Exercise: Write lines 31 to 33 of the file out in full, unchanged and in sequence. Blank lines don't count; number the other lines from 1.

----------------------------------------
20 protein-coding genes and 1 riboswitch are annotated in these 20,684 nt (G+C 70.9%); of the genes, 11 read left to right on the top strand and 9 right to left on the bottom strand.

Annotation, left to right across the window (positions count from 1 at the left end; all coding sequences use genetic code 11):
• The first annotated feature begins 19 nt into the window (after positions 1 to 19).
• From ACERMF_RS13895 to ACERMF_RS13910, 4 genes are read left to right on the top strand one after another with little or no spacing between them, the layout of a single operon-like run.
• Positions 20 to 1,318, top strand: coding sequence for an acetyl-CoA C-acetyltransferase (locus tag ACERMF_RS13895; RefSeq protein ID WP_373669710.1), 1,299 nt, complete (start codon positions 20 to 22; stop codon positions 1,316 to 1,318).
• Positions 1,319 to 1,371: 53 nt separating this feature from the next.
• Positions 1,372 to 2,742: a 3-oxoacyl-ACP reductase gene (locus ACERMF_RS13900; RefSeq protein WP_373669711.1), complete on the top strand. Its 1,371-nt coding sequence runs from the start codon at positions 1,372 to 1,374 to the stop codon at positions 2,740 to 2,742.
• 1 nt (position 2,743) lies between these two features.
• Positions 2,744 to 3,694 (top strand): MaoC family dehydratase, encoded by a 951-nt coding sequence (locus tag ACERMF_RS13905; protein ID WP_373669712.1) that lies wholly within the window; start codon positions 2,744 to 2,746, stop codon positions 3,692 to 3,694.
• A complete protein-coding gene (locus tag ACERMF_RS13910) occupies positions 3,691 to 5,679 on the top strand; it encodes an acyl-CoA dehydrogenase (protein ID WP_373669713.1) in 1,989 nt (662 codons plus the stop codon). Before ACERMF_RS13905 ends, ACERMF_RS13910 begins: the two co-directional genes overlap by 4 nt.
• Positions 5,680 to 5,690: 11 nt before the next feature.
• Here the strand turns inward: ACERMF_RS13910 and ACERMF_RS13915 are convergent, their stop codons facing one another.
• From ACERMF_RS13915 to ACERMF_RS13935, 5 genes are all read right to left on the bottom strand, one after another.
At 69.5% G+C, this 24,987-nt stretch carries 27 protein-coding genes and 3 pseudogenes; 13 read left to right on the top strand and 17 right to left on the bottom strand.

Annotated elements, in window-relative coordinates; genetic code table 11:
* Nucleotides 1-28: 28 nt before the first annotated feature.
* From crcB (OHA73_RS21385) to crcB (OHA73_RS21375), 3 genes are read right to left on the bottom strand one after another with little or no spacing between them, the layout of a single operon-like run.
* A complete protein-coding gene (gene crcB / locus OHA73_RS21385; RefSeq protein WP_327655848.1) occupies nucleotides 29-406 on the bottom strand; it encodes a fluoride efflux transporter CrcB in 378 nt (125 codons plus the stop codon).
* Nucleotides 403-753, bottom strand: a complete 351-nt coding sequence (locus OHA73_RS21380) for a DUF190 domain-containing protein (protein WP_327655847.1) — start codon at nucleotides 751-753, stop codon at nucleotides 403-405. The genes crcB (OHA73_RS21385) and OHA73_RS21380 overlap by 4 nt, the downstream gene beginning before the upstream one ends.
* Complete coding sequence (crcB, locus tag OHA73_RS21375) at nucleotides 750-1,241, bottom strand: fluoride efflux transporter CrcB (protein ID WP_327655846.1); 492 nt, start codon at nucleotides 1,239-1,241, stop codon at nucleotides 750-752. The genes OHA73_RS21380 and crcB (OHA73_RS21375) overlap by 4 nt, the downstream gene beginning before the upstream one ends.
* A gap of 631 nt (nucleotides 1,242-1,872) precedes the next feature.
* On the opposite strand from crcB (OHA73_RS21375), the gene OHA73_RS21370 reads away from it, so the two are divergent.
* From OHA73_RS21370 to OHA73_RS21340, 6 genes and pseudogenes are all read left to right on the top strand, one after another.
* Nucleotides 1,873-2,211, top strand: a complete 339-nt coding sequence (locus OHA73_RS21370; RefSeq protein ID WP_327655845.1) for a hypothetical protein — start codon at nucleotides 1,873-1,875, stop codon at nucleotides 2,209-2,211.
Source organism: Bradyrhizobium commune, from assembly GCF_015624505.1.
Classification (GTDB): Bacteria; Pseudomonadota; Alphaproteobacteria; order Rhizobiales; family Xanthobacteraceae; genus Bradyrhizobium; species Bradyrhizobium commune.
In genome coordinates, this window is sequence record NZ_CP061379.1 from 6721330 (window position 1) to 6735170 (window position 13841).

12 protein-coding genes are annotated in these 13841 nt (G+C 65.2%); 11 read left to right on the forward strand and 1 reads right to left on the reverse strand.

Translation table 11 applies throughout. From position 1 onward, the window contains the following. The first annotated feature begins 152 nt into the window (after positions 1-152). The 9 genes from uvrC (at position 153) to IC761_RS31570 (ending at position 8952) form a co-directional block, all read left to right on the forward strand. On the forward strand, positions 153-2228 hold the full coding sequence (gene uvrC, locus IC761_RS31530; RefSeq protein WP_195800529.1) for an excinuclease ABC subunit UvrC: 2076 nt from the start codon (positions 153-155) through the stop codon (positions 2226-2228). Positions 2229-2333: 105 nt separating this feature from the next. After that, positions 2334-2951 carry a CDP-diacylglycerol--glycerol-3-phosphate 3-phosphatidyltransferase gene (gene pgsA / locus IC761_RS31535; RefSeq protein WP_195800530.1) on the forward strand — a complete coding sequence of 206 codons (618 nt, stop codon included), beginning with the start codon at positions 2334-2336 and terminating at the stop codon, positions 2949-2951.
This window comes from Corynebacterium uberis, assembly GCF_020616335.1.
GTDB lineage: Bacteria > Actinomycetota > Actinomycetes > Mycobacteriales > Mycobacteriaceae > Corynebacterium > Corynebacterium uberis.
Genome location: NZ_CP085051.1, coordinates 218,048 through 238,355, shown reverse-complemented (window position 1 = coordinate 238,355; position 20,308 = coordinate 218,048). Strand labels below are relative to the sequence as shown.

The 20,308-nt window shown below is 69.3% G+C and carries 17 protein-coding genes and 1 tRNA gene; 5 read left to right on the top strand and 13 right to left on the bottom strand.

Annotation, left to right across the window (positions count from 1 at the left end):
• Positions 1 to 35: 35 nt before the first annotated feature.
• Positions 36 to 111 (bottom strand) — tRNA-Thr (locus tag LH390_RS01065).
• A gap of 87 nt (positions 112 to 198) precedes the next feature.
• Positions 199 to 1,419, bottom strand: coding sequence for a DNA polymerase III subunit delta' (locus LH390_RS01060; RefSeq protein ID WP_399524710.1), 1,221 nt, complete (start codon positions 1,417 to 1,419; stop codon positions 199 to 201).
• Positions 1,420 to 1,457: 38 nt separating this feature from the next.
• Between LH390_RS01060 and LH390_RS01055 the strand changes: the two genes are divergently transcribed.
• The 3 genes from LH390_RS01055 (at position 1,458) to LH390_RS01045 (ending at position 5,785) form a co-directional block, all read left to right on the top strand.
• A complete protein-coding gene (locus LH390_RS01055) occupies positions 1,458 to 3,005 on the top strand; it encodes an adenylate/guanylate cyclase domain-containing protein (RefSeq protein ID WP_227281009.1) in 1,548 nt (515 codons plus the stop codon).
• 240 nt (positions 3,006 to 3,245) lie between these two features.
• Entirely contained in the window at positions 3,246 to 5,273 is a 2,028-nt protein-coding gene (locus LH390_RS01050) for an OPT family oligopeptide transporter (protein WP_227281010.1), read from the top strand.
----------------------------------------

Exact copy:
GTDB lineage: Bacteria > Actinomycetota > Actinomycetes > Mycobacteriales > Mycobacteriaceae > Corynebacterium > Corynebacterium uberis.
Genome location: NZ_CP085051.1, coordinates 218,048 through 238,355, shown reverse-complemented (window position 1 = coordinate 238,355; position 20,308 = coordinate 218,048). Strand labels below are relative to the sequence as shown.

The 20,308-nt window shown below is 69.3% G+C and carries 17 protein-coding genes and 1 tRNA gene; 5 read left to right on the top strand and 13 right to left on the bottom strand.